The Link Between Overcrowded Prisons and a Certain Drug

images (1)Keith Humphreys points out a common misconception about incarceration rates related to drugs.

Over the past few months, I have given some talks about public policies that could reduce the extraordinary number of Americans who are in state or federal prison. The audiences in every case were blessedly bright and engaged. Yet they also had a broadly shared misunderstanding about how two drugs are related to the U.S. rate of imprisonment.

At each talk an audience member expressed the view that over-incarceration would drastically diminish soon because states were now legalizing marijuana. I responded by asking everyone present to shout out their estimate of what proportion of people currently in a state or federal prison were serving time for a marijuana-related offense. The modal answer across audiences was around one third, which explains the shocked looks that greeted my pointing out that even under the most liberal possible definition of a marijuana-linked incarceration (e.g., counting a marijuana trafficker with 10 other felony convictions as being in prison solely due to marijuana’s illegality), not even 1% of the U.S. prison population would be so classified.

Not wanting to discourage people, I said that there was a different drug that was responsible for many times as many imprisonments as marijuana and for which we could implement much better public policies. I then asked people to guess which drug it was. Give it a try yourself (answer after the jump).

It’s alcohol. People at my talks guessed every illegal drug imaginable but not alcohol, which for cultural, commercial and political reasons is not generally thought of as a drug, even though chemically that’s exactly what it is.

Police make more arrests related to the drug alcohol than they do for every other drug combined. Sizable proportions of people who commit homicide, rape, simple assault, aggravated assault and robbery are drunk at the time. And as everyone knows, alcohol is also a leading cause of vehicular manslaughter.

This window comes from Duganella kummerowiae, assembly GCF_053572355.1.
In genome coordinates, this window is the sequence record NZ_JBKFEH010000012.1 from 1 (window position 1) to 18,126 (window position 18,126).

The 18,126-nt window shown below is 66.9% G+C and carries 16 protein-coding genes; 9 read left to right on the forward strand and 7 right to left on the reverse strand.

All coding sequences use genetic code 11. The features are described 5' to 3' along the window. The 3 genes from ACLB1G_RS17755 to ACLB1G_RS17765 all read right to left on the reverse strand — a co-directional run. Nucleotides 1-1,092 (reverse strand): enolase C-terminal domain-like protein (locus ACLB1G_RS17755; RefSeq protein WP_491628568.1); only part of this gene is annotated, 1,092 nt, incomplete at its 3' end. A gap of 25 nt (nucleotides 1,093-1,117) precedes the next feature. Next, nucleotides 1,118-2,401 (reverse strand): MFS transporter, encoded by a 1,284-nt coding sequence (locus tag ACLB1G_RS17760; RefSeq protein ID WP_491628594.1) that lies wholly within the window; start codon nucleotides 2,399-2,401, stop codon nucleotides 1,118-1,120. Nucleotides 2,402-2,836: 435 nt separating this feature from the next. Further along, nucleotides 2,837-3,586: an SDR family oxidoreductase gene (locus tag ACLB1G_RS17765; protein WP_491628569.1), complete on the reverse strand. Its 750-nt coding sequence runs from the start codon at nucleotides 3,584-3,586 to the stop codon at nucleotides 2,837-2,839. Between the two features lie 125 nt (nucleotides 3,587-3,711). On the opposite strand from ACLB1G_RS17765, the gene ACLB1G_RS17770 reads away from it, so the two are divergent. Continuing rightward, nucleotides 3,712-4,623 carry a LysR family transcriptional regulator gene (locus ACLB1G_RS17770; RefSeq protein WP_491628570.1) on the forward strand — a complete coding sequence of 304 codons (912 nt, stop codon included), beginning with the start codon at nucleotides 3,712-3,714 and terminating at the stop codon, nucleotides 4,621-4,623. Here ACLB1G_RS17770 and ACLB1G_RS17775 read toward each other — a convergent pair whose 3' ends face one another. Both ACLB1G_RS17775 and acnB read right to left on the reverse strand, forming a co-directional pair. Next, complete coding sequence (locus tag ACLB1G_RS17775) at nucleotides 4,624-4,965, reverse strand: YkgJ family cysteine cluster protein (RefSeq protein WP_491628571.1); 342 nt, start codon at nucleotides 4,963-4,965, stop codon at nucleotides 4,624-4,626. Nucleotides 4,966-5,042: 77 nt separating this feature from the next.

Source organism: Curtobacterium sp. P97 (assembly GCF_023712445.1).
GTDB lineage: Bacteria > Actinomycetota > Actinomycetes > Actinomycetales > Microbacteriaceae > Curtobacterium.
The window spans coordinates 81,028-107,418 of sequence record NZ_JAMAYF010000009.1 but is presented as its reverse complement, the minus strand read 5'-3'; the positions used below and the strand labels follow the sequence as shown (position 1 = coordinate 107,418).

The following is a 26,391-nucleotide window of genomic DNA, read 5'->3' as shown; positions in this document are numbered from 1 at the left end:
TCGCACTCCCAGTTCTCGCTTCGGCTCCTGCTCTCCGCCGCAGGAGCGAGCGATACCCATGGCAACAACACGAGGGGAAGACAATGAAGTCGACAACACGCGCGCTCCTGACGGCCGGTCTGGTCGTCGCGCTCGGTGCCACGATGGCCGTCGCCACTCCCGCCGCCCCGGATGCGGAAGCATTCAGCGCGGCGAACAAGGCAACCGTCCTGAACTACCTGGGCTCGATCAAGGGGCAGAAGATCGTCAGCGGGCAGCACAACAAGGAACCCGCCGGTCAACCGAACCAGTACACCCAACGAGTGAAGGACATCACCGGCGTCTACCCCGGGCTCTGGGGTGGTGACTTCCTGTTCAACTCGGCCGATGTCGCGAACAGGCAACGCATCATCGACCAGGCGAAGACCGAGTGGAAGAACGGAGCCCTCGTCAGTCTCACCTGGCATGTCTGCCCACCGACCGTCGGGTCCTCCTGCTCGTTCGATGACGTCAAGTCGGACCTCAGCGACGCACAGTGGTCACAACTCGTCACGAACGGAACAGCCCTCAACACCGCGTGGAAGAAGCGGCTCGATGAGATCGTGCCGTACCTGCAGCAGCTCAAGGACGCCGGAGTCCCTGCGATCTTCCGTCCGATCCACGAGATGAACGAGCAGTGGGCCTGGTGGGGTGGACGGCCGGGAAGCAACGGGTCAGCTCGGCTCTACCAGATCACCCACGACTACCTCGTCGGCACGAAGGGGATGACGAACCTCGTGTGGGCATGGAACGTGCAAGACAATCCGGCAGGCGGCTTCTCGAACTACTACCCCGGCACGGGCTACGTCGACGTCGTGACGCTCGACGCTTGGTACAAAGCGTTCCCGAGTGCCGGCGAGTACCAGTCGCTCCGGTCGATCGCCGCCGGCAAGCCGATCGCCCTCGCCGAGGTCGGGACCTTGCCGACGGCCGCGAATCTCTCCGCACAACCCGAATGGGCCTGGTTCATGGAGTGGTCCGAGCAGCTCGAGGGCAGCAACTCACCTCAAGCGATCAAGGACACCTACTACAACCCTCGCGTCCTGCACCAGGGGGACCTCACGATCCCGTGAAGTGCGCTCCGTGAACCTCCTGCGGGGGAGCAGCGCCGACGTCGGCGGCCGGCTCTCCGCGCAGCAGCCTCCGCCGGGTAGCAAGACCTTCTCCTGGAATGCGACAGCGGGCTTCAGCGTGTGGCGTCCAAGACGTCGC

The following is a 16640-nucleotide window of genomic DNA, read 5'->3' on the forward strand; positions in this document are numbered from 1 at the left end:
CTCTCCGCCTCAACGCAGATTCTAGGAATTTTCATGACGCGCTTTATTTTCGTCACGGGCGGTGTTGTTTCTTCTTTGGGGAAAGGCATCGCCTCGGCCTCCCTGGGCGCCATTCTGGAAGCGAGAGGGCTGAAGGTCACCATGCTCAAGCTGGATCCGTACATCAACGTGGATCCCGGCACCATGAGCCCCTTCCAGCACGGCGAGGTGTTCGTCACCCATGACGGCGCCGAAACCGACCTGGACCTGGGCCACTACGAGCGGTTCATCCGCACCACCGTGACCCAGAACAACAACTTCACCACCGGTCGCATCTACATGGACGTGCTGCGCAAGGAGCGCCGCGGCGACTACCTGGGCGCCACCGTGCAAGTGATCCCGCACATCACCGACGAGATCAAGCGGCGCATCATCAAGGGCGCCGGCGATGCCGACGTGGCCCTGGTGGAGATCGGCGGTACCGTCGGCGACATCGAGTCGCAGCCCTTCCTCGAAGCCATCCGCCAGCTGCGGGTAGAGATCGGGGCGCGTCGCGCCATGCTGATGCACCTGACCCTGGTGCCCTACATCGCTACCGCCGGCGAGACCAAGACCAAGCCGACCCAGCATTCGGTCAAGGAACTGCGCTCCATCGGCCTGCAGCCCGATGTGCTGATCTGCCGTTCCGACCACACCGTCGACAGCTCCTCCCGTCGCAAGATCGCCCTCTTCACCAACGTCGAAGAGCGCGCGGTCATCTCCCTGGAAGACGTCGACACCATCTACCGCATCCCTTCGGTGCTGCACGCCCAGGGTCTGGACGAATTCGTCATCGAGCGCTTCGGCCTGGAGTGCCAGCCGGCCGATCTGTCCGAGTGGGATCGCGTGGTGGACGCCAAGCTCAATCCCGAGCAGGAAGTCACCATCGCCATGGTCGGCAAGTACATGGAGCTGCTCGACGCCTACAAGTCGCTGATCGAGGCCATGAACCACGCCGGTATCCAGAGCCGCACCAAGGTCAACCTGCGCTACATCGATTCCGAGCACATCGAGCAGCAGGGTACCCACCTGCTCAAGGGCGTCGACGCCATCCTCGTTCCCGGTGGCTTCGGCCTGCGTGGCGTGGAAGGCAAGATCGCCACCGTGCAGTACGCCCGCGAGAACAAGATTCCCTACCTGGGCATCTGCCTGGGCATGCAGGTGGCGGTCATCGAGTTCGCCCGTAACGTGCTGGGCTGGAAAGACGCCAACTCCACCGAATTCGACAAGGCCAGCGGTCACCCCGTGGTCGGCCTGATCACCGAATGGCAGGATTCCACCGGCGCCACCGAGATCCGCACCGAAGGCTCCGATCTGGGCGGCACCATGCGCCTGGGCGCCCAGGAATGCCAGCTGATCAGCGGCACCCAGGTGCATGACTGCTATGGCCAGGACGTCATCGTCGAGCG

Why is this fact invisible in our culture?

This is not an argument for locking people up for possession, but it’s clear that legalizing a drug doesn’t end a drug problem. And, one has to wonder, how many of these harms would be reduced if alcohol weren’t a celebrated, legal drug.

via The Link Between Overcrowded Prisons and a Certain Drug.

4 thoughts on “The Link Between Overcrowded Prisons and a Certain Drug

  1. The article by Kieth Humphreys makes a valid point that alcohol related incarcerations are more prevalent than those for cannabis. However, what he fails to mention is that the overall incarceration rate in the US shows more people incarcerated for longer periods as a result of drug related offenses. A recent study of arrestees shows that those with alcohol involvement are more likely to be charged with a misdemeanor while those with drug involvement are charged with felonies – and consequently longer sentences if convicted.

    1. Hi Dr. Hoffmann,

      I’m familiar with your work and it’s an honor to have you read and comment.

      I agree completely with your point. I’m of the opinion that no one should be incarcerated for possession.

      The reason I shared Humphreys’ remarks is that I also believe that the potential harms of legalization are generally underestimated.

      When people point to alcohol and tobacco as models for other drugs, I get worried.

      This is not an argument for criminalization, just a reminder that legalization may solve some problems while worsening others. This should be considered when we discuss policy changes.

      Thanks again for reading and commenting!

  2. This is an important hot-button issue. Legalization of certain drugs, especially in the U.S. context elicits a great deal of emotional reaction. Empirical evidence, forthcoming in the journal Drugs & Alcohol Today, (titled ‘The Association between Drug Dependence and Drug Possession Charges’) shows U.S. arrestees who exhibited symptoms of drug dependence were primarily charged with drug possession over drug sales or other types of offenses. And, just over one-third (34%) of these arrestees were charged with marijuana possession. What does this mean for overcrowded prisons considering the criminal justice process? Many of these arrestees probably entered plea agreements for shorter sentences (dependent on quantity of the drug one had in their possession) while those charged with possession of other drugs (e.g. opiates, cocaine, amphetamines, etc) did not have the luxury of receiving shorter sentences. In sum, marijuana-related offenses may not comprise the predominant reason many offenders are in U.S. penitentiaries, but drug-related offenses do, in-fact, comprise the vast majority of felony offenders (for mostly possession or non-violent/property-related crimes) who are occupying correctional facilities and contributing to the overcrowding problem. It’s a complex, multifaceted issue and legalization may be but one of many alternatives U.S. criminal justice officials need to consider. The side-effects of legalization, as mentioned above, will certainly have to be addressed as well.

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